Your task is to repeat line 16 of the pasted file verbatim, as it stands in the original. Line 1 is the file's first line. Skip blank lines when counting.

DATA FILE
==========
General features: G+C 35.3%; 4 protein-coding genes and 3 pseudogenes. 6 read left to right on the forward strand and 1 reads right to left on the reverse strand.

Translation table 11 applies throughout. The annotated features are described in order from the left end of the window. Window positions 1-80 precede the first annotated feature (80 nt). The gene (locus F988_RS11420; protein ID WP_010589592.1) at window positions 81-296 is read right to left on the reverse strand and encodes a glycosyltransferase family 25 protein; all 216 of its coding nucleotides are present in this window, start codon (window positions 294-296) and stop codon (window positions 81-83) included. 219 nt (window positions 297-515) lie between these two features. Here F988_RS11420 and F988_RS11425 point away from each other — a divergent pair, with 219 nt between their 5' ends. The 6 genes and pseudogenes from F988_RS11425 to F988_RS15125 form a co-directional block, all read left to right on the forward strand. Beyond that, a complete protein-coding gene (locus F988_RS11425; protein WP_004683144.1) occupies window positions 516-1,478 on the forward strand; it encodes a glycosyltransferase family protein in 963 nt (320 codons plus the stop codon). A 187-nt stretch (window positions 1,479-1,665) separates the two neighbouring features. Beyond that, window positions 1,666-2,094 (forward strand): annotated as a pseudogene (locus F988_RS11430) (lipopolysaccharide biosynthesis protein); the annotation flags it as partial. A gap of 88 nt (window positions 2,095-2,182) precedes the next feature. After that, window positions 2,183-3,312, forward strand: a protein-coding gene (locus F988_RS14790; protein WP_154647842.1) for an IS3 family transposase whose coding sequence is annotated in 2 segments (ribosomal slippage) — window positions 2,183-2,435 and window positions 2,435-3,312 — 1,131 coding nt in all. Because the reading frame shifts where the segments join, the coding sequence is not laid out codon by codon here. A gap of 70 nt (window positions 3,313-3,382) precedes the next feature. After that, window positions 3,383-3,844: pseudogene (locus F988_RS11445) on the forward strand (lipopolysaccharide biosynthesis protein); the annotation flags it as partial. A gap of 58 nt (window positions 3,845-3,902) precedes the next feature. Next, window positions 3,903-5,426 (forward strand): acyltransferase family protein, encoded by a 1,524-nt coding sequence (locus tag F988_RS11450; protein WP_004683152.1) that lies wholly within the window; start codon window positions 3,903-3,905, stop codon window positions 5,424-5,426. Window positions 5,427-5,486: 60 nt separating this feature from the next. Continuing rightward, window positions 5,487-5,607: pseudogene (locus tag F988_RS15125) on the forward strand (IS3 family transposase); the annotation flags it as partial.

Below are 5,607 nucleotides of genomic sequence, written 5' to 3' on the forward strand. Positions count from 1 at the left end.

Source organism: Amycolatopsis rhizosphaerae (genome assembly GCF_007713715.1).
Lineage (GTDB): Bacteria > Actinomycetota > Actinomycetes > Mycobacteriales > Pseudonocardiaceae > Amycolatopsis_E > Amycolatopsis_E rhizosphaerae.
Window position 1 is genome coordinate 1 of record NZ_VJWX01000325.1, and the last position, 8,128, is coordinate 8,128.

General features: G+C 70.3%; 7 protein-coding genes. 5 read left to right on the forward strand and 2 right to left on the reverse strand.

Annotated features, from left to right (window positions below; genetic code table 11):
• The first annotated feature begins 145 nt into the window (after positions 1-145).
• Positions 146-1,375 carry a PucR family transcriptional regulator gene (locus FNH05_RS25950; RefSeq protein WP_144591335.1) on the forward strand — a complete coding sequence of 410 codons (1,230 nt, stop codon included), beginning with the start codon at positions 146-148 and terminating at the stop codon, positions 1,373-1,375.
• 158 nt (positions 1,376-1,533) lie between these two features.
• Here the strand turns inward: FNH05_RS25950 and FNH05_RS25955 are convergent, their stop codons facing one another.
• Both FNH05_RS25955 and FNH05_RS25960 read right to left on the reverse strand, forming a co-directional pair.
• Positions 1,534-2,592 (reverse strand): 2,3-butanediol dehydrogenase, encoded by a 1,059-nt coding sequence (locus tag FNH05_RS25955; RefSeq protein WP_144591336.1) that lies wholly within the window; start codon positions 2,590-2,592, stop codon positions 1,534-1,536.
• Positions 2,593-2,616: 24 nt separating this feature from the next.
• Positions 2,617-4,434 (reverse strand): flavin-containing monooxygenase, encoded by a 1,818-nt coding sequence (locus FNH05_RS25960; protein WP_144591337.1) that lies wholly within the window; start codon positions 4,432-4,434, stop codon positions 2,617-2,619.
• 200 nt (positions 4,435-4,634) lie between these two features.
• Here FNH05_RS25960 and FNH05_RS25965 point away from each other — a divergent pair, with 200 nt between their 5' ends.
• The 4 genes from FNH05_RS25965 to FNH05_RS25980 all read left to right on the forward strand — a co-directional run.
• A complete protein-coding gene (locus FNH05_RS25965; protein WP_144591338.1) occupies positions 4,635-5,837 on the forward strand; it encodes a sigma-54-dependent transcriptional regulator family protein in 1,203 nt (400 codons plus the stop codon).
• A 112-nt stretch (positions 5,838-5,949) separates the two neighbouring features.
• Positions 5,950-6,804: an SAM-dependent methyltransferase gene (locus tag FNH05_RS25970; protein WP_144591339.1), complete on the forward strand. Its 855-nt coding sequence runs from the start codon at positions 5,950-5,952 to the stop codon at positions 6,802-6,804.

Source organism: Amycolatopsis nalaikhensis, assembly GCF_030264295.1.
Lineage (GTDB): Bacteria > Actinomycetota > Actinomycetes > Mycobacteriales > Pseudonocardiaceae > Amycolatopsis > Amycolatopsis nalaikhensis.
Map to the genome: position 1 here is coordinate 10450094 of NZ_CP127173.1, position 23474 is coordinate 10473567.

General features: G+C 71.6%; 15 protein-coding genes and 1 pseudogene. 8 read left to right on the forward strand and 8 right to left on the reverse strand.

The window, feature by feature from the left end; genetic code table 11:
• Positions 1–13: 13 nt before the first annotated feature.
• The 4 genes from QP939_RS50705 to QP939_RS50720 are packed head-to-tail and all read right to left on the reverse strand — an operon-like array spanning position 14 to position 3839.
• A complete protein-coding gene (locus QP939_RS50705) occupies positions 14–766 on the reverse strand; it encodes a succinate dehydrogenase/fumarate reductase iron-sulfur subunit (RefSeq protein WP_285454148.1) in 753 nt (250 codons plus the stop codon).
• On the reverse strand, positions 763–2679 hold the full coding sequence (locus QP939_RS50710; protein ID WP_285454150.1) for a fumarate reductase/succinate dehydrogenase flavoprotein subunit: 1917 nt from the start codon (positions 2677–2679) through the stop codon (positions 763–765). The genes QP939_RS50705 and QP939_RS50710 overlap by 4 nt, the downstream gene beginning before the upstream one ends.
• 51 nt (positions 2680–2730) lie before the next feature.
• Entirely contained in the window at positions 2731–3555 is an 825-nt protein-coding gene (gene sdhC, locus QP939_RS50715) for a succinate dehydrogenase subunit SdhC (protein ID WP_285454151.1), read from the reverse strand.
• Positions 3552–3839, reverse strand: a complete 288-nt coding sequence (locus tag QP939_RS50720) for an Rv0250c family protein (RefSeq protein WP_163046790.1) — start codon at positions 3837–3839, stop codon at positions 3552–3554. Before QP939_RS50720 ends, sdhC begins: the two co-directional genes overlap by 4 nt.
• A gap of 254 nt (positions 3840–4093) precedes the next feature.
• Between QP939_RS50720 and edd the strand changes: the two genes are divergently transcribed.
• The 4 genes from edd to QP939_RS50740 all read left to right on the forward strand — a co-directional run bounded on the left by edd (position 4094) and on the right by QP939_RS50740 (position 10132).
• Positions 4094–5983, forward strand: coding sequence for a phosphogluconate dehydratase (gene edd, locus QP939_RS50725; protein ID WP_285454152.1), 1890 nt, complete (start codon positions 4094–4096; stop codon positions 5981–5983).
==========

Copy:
• Positions 2,617-4,434 (reverse strand): flavin-containing monooxygenase, encoded by a 1,818-nt coding sequence (locus FNH05_RS25960; protein WP_144591337.1) that lies wholly within the window; start codon positions 4,432-4,434, stop codon positions 2,617-2,619.